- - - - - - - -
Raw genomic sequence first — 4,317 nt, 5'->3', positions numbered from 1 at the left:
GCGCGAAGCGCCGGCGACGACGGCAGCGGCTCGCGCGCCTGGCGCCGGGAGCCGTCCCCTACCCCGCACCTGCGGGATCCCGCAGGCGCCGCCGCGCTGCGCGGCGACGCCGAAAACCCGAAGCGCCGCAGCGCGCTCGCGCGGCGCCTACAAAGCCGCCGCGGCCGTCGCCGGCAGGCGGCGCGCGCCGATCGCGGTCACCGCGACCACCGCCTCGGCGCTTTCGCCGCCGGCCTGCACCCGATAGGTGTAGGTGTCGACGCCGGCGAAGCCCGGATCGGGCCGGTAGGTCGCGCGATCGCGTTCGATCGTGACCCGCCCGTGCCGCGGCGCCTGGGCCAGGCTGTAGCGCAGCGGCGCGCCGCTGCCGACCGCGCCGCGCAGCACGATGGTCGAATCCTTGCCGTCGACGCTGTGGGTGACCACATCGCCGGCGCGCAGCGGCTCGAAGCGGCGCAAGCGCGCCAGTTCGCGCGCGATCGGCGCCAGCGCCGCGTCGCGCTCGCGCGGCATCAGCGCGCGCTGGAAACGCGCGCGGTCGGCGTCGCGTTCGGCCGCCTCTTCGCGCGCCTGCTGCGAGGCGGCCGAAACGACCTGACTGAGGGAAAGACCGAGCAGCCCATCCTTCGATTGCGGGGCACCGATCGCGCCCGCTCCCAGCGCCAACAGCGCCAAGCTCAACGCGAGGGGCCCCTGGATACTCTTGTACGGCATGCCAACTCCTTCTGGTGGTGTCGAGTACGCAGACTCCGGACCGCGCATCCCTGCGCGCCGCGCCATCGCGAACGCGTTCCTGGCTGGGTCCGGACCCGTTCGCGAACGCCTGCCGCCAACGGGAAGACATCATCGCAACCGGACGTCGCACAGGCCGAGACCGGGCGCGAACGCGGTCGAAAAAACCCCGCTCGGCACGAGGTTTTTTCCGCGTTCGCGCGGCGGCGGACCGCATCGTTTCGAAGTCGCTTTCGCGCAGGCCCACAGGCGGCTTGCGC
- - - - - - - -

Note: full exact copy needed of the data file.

Raw genomic sequence first — 4,317 nt, 5'->3', positions numbered from 1 at the left:
GCGCGAAGCGCCGGCGACGACGGCAGCGGCTCGCGCGCCTGGCGCCGGGAGCCGTCCCCTACCCCGCACCTGCGGGATCCCGCAGGCGCCGCCGCGCTGCGCGGCGACGCCGAAAACCCGAAGCGCCGCAGCGCGCTCGCGCGGCGCCTACAAAGCCGCCGCGGCCGTCGCCGGCAGGCGGCGCGCGCCGATCGCGGTCACCGCGACCACCGCCTCGGCGCTTTCGCCGCCGGCCTGCACCCGATAGGTGTAGGTGTCGACGCCGGCGAAGCCCGGATCGGGCCGGTAGGTCGCGCGATCGCGTTCGATCGTGACCCGCCCGTGCCGCGGCGCCTGGGCCAGGCTGTAGCGCAGCGGCGCGCCGCTGCCGACCGCGCCGCGCAGCACGATGGTCGAATCCTTGCCGTCGACGCTGTGGGTGACCACATCGCCGGCGCGCAGCGGCTCGAAGCGGCGCAAGCGCGCCAGTTCGCGCGCGATCGGCGCCAGCGCCGCGTCGCGCTCGCGCGGCATCAGCGCGCGCTGGAAACGCGCGCGGTCGGCGTCGCGTTCGGCCGCCTCTTCGCGCGCCTGCTGCGAGGCGGCCGAAACGACCTGACTGAGGGAAAGACCGAGCAGCCCATCCTTCGATTGCGGGGCACCGATCGCGCCCGCTCCCAGCGCCAACAGCGCCAAGCTCAACGCGAGGGGCCCCTGGATACTCTTGTACGGCATGCCAACTCCTTCTGGTGGTGTCGAGTACGCAGACTCCGGACCGCGCATCCCTGCGCGCCGCGCCATCGCGAACGCGTTCCTGGCTGGGTCCGGACCCGTTCGCGAACGCCTGCCGCCAACGGGAAGACATCATCGCAACCGGACGTCGCACAGGCCGAGACCGGGCGCGAACGCGGTCGAAAAAACCCCGCTCGGCACGAGGTTTTTTCCGCGTTCGCGCGGCGGCGGACCGCATCGTTTCGAAGTCGCTTTCGCGCAGGCCCACAGGCGGCTTGCGC